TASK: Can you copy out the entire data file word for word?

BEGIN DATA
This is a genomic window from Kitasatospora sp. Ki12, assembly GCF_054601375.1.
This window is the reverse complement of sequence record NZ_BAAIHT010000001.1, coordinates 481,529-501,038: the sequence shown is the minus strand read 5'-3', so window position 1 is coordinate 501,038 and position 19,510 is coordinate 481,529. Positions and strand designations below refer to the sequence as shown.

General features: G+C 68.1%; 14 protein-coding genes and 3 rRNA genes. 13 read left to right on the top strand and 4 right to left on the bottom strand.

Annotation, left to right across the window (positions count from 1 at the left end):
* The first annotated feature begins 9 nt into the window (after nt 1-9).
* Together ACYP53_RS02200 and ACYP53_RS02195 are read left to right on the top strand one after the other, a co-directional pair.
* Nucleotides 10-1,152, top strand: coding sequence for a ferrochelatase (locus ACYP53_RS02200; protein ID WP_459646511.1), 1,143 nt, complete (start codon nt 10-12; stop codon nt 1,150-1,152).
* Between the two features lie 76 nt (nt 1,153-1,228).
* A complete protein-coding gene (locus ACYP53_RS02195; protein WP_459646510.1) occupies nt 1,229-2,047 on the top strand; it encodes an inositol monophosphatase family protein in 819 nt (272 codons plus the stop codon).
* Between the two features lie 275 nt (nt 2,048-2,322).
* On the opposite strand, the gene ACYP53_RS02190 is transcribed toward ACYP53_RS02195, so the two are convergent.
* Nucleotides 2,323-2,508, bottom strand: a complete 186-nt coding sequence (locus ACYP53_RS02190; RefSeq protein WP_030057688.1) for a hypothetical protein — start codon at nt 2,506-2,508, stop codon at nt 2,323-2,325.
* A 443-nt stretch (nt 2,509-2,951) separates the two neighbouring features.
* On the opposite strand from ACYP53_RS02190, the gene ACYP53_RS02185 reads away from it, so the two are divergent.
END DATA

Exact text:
This is a genomic window from Kitasatospora sp. Ki12, assembly GCF_054601375.1.
This window is the reverse complement of sequence record NZ_BAAIHT010000001.1, coordinates 481,529-501,038: the sequence shown is the minus strand read 5'-3', so window position 1 is coordinate 501,038 and position 19,510 is coordinate 481,529. Positions and strand designations below refer to the sequence as shown.

General features: G+C 68.1%; 14 protein-coding genes and 3 rRNA genes. 13 read left to right on the top strand and 4 right to left on the bottom strand.

Annotation, left to right across the window (positions count from 1 at the left end):
* The first annotated feature begins 9 nt into the window (after nt 1-9).
* Together ACYP53_RS02200 and ACYP53_RS02195 are read left to right on the top strand one after the other, a co-directional pair.
* Nucleotides 10-1,152, top strand: coding sequence for a ferrochelatase (locus ACYP53_RS02200; protein ID WP_459646511.1), 1,143 nt, complete (start codon nt 10-12; stop codon nt 1,150-1,152).
* Between the two features lie 76 nt (nt 1,153-1,228).
* A complete protein-coding gene (locus ACYP53_RS02195; protein WP_459646510.1) occupies nt 1,229-2,047 on the top strand; it encodes an inositol monophosphatase family protein in 819 nt (272 codons plus the stop codon).
* Between the two features lie 275 nt (nt 2,048-2,322).
* On the opposite strand, the gene ACYP53_RS02190 is transcribed toward ACYP53_RS02195, so the two are convergent.
* Nucleotides 2,323-2,508, bottom strand: a complete 186-nt coding sequence (locus ACYP53_RS02190; RefSeq protein WP_030057688.1) for a hypothetical protein — start codon at nt 2,506-2,508, stop codon at nt 2,323-2,325.
* A 443-nt stretch (nt 2,509-2,951) separates the two neighbouring features.
* On the opposite strand from ACYP53_RS02190, the gene ACYP53_RS02185 reads away from it, so the two are divergent.